Thursday, July 18, 2024
HomeCruiseProvisioning in the Caribbean 2006

Provisioning in the Caribbean 2006

You know you want it...

Mocka Jumbies and Rum...

- Advertisement -

The sight of land after a long ocean passage means just one thing to many folks—fresh food. Throughout the Caribbean island chain, you’ll find an abundant number of places to restock your galley, from large modern-style supermarkets rivaling their counterparts in Europe and the U.S., to smaller groceries with plentiful canned goods. There are also open-air produce markets, local bakeries and fresh fish sold off the back of trucks parked by the beach.


Large, well-stocked supermarket chains like Pueblo, Amigo and Grande are located throughout Puerto Rico, and are within a 15 minute or less taxi ride from entry ports like Boqueron on the west coast, San Juan to the north and Fajardo to the east.

Pueblo and Plaza Extra are the two large supermarket chains on St. Thomas and St. Croix, U.S. Virgin Islands. These are fully stocked with dry goods, fresh and frozen foods and in-store delis offering an array of prepared foods.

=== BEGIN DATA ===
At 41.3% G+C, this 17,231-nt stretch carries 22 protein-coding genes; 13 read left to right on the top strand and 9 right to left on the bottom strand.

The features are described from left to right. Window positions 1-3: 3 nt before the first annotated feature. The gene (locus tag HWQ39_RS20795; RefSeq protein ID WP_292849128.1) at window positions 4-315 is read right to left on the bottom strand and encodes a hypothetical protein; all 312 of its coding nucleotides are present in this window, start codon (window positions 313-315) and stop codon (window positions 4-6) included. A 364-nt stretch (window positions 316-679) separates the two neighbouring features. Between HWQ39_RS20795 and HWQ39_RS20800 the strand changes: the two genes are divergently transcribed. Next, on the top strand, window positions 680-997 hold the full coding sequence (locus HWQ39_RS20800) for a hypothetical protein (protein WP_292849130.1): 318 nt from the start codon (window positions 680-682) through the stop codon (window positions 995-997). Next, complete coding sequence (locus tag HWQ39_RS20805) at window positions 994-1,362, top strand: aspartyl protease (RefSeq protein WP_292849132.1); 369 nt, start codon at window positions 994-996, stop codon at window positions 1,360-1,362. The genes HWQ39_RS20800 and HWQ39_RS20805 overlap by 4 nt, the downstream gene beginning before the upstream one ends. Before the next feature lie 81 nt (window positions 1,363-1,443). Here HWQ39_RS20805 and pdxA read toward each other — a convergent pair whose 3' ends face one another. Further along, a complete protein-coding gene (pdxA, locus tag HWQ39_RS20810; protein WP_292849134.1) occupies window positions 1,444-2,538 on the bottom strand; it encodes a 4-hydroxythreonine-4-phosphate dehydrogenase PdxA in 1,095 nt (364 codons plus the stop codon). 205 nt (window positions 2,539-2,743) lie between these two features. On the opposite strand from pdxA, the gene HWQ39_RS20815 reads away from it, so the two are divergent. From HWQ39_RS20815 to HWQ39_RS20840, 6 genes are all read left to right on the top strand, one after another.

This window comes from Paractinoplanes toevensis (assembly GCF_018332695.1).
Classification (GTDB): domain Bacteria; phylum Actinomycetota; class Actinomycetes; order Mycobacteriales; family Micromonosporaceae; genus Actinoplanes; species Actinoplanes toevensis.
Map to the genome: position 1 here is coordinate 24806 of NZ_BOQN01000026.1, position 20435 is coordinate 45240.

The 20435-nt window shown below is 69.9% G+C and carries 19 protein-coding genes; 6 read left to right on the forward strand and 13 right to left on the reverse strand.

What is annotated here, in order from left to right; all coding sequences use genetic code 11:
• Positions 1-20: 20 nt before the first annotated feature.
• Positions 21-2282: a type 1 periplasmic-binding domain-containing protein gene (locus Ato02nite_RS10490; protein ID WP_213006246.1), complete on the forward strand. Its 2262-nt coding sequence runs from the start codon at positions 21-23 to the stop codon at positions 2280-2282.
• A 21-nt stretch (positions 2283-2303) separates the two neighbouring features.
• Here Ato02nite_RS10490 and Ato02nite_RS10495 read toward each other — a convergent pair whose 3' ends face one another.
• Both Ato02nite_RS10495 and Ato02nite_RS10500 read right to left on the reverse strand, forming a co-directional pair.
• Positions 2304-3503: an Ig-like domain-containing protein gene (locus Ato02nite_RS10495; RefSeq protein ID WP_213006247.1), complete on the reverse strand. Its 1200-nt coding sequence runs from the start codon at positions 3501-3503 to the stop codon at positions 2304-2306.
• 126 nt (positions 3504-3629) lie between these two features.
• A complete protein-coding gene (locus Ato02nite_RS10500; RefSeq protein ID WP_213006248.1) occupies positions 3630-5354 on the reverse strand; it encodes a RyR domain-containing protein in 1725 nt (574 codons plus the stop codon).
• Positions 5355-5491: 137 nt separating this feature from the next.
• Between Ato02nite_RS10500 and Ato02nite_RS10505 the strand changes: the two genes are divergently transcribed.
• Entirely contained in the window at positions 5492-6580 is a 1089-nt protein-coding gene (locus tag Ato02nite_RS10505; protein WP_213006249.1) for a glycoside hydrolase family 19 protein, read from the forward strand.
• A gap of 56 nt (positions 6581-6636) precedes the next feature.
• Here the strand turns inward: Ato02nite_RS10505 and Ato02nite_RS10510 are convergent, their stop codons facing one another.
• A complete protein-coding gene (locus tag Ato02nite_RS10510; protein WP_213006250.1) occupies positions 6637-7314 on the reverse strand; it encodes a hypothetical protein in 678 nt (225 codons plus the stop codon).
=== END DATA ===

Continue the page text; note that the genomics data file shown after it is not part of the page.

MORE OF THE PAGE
There are more expensive gourmet groceries near the ports that offer less selection but have ready-to-cook and pre-prepared fancy foods. On St. Croix, Schooner Bay Market is within walking distance of the Christiansted harbor anchorage and St. Croix Marine docks.

- Advertisement -

On St. Thomas, there’s Marina Market across the street from American Yacht Harbor in Red Hook and Gourmet Gallery at Crown Bay Marina.

On St. John, Starfish and Dolphin Markets in Cruz Bay are full-service supermarkets, though smaller and more expensive than those on St. Thomas. In Coral Bay, look for a fair variety of canned foods, frozen foods and dry goods, plus cleaning supplies, at the convenience store-sized Love City Mini Mart.


Tortola, the capital of the British Virgin Islands, offers supermarket and specialty food stores that are amply stocked with everyday and gourmet foods. Fresh meat, poultry, seafood, fruits, vegetables, in-house made baked goods, and deli fare are excellent at Riteway Food Markets and Bobby’s Marketplace. Both are located in Road Town. There are several smaller groceries on Tortola in prime yachting locations. These include The Gourmet Chandler at Nanny Cay Marina and Ample Hamper at Soper’s Hole Marina—there’s a neat array of Asian, Indian, Mexican and British foods and ingredients at the latter.

Beyond Tortola, there are small convenience-type stores located on Virgin Gorda, Christine’s Bakery on Jost Van Dyke, and Pam’s Kitchen on Anegada, with a nice selection of baked goods.